boxing ali

Speaking the truth is always the right thing to do. We must speak what God has declared to be true, omitting nothing. But one thing most of us forget is this: truth never needs a defender. It stands on its own. That’s what makes it truth.

And as far as the cosmic battle goes? The war has already been won. Yet some of us speak and argue and live our lives like the outcome of the spiritual war depends solely on our own effort.

fight from victory

In the past few years, I’ve traveled to many churches, speaking and singing, sharing the transformative power Jesus has displayed in my life. One thing I’ve noticed is that far too many churches are pounding the horribleness of sin, which is true, but no mention is made of forgiveness for the sinner. We talk of the heartbreaking slaughter of millions of innocent babies through abortion, shake our heads and take up arms, yet how many women sit in the congregation silently bowing their head in shame because they were one of the scared souls who made a choice that has now haunted and scarred them forever?

We talk about staying away from vices like pornography and the foul decay it brings to our minds, while a teenage boy on the back row struggles with the images his brain refuses to erase…images he was forced to see by an abusive father who thought showing such things to his young son would ‘make a man out of him’.

peter-sjo-190966

Alcoholics and adulterers, drug users and ex-cons, the hot-tempered and misfits. They are desperately trying to hide their past. To fit in. To pretend it never happened. That the scars they wear are not visible still.

And while we’re busy shaking our fists at sin, and the world’s system, boycotting and ranting on social media about the very things Jesus told us the world would never understand, the hurting Jesus entrusted to our care are bleeding at our feet. And we don’t even notice. We’re so consumed with our righteous indignation, we’re blinded to the broken.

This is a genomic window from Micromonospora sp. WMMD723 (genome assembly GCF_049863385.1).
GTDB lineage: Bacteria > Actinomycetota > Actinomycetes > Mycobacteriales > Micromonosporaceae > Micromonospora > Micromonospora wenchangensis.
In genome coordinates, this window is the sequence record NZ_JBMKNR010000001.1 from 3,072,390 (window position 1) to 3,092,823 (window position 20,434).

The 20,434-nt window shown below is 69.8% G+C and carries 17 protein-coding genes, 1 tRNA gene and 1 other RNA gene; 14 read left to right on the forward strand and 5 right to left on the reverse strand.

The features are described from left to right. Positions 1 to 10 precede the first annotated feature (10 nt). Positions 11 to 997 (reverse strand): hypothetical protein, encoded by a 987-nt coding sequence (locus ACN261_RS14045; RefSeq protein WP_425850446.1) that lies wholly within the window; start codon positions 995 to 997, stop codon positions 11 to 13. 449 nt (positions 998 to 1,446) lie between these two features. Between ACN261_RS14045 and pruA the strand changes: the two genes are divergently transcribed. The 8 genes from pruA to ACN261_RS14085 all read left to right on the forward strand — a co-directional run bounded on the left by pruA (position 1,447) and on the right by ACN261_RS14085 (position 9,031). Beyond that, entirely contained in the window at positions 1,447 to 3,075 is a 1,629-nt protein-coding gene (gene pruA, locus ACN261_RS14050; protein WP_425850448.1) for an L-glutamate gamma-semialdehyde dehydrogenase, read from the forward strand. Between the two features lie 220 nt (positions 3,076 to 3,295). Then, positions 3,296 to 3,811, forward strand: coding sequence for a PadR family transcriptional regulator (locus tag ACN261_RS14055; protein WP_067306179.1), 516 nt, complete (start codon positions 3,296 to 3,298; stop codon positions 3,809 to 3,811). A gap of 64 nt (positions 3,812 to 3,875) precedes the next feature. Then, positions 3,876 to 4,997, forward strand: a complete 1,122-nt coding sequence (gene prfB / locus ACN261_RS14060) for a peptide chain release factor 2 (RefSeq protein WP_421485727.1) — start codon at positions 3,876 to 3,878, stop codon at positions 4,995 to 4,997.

My personal opinion is this: generally speaking, the world should know us by what we’re for…not by what we’re against.

Please don’t misunderstand. This is not a call to stop fighting the good fight. Far from it. But in our zeal, may we be careful to keep compassion before campaigns. Truth should never trample love.

The gospel was never meant to shame the sinner. The gospel of Jesus is Good News. The God of the universe not only sees you, but outrageously, desperately loves you so much He died to make you His. This is a scandalous love. This is what we should be shouting through the streets. This is what we should be flooding through social media. This is the One Who can transform your life from broken to beautiful. Jesus.

In our lists of all the things that God is and what God does and doesn’t do, what He embraces and what He cannot, let us never forget this most beautiful, fundamental, and scandalous truth…the truth that all else rests upon: God is love.

ephesians 3

The Mean Stepsister

 

fairytaleRedemption is a beautiful thing. There is something so poignant, something almost sweeping and, dare I say, romantic about someone with power and position plucking a nobody from the crowd and claiming them as their own. Perhaps that’s why I’ve so frequently heard the Gospel compared to a fairy tale story. A king sweeping the lonely girl away to a land where all her dreams come true.

Not long ago, I heard someone compare what God has done to the story of Cinderella. I understand the gist of this kind of thinking, but it just doesn’t ring true. Not for me. See, Cinderella was pure and sweet and perfect. She deserved to win the heart of the prince. We root for her from the very beginning. We see how blameless she is. We witness the unjust circumstances thrust upon her and pray that all will be right in the end. And it is.

But I’m not Cinderella.

I’m not perfect. I’m the one setting traps for the mice and chasing the too-cheerful birds away with a broom. Too often I’m the selfish, mean stepsister, demanding my own way, wanting what I want now! stepsisterScheming, manipulating, taking whatever scraps of affection are dropped my way because, deep down, I’m so hungry for love, I’m sick with it. The only way I know to get love is to whine, parade, beg, and needle. Be more. Say more. Be seen. Be heard. And I turn myself into a royal pain in the process.